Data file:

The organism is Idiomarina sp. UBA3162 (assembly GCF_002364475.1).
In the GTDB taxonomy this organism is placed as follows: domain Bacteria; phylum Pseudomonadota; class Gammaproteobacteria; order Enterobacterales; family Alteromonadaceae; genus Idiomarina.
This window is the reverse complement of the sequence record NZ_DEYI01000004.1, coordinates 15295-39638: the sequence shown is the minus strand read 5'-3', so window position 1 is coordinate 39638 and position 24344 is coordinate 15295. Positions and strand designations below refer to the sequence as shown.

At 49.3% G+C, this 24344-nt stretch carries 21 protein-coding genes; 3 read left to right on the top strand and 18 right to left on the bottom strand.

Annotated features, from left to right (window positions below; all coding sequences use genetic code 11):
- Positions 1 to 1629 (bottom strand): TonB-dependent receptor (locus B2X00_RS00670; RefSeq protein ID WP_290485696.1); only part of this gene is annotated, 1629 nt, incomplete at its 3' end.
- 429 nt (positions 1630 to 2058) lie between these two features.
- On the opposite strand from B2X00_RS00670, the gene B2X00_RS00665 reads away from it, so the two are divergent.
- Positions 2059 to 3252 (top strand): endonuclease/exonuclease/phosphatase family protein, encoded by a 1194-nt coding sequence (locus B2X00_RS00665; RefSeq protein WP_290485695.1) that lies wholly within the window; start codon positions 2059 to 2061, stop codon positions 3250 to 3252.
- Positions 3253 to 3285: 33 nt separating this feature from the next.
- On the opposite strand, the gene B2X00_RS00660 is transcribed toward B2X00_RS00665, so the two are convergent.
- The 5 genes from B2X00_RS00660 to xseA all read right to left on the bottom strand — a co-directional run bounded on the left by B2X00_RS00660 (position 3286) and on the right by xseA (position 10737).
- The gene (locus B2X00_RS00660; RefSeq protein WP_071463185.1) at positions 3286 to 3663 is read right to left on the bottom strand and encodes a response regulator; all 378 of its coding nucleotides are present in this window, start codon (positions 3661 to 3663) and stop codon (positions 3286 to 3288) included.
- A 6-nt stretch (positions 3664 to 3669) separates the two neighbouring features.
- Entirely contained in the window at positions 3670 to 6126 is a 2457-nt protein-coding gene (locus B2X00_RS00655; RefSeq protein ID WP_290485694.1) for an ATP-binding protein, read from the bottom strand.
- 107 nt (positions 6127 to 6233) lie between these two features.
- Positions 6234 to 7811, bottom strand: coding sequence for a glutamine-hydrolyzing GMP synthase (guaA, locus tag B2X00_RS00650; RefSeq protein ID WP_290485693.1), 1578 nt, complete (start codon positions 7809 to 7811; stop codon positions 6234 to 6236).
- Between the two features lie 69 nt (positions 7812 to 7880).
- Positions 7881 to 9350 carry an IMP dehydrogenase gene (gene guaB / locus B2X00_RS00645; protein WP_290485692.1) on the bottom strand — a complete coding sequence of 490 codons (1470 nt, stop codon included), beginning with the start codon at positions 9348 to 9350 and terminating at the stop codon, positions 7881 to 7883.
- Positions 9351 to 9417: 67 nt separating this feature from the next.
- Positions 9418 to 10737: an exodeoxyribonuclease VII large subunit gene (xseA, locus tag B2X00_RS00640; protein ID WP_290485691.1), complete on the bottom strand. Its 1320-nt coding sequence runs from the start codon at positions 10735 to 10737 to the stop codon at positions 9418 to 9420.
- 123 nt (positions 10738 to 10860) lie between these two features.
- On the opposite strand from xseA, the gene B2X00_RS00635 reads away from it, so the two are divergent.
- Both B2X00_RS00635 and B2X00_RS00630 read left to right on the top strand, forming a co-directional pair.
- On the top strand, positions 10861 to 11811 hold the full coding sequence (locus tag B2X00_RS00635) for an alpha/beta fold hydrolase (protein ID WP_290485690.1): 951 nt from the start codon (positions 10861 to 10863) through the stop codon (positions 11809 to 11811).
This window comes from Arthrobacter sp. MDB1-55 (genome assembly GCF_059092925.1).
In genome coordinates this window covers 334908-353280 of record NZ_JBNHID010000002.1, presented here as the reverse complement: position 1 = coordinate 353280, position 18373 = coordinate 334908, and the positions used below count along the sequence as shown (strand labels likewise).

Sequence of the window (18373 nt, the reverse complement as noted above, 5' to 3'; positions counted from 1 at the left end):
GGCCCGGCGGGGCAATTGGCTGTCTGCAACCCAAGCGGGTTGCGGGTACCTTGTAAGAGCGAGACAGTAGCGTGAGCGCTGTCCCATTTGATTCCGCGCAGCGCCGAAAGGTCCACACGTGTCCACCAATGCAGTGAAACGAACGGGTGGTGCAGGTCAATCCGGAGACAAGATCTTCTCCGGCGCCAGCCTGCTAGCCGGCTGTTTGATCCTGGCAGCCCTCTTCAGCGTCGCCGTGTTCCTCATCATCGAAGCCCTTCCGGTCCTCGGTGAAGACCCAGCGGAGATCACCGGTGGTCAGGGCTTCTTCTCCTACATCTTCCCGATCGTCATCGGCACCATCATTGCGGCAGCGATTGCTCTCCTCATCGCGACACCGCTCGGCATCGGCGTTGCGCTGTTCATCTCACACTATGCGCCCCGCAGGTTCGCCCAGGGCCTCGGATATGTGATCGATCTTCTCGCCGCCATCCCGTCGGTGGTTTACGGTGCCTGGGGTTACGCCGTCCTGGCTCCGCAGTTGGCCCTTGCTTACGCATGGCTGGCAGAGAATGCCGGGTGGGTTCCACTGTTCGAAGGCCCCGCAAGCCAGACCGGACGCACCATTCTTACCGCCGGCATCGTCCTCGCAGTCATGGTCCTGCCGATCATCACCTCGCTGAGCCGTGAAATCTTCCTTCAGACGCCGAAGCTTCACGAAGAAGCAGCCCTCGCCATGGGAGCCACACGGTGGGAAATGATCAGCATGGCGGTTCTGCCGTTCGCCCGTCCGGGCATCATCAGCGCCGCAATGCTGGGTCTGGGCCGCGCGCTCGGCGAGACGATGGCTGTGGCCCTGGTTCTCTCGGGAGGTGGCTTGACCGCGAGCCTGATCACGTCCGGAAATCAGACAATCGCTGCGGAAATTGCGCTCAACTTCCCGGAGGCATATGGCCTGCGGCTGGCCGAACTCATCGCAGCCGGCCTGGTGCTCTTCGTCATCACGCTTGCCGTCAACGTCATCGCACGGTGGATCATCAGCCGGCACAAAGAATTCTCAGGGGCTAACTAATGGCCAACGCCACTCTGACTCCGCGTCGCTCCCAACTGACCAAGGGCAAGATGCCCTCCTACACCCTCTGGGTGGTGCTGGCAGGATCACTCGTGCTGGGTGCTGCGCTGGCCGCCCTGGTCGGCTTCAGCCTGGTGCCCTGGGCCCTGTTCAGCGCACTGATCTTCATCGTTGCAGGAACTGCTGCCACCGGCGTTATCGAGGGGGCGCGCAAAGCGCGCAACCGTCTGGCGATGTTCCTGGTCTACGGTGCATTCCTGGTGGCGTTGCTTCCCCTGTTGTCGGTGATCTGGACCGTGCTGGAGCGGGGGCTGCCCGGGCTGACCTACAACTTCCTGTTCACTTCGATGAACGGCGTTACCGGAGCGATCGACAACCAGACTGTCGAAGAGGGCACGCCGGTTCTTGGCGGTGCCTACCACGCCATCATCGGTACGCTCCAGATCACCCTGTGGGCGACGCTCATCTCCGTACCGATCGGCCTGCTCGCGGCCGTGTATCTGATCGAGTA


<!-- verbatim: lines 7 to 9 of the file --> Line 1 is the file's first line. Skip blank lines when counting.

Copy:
- 429 nt (positions 1630 to 2058) lie between these two features.
- On the opposite strand from B2X00_RS00670, the gene B2X00_RS00665 reads away from it, so the two are divergent.
- Positions 2059 to 3252 (top strand): endonuclease/exonuclease/phosphatase family protein, encoded by a 1194-nt coding sequence (locus B2X00_RS00665; RefSeq protein WP_290485695.1) that lies wholly within the window; start codon positions 2059 to 2061, stop codon positions 3250 to 3252.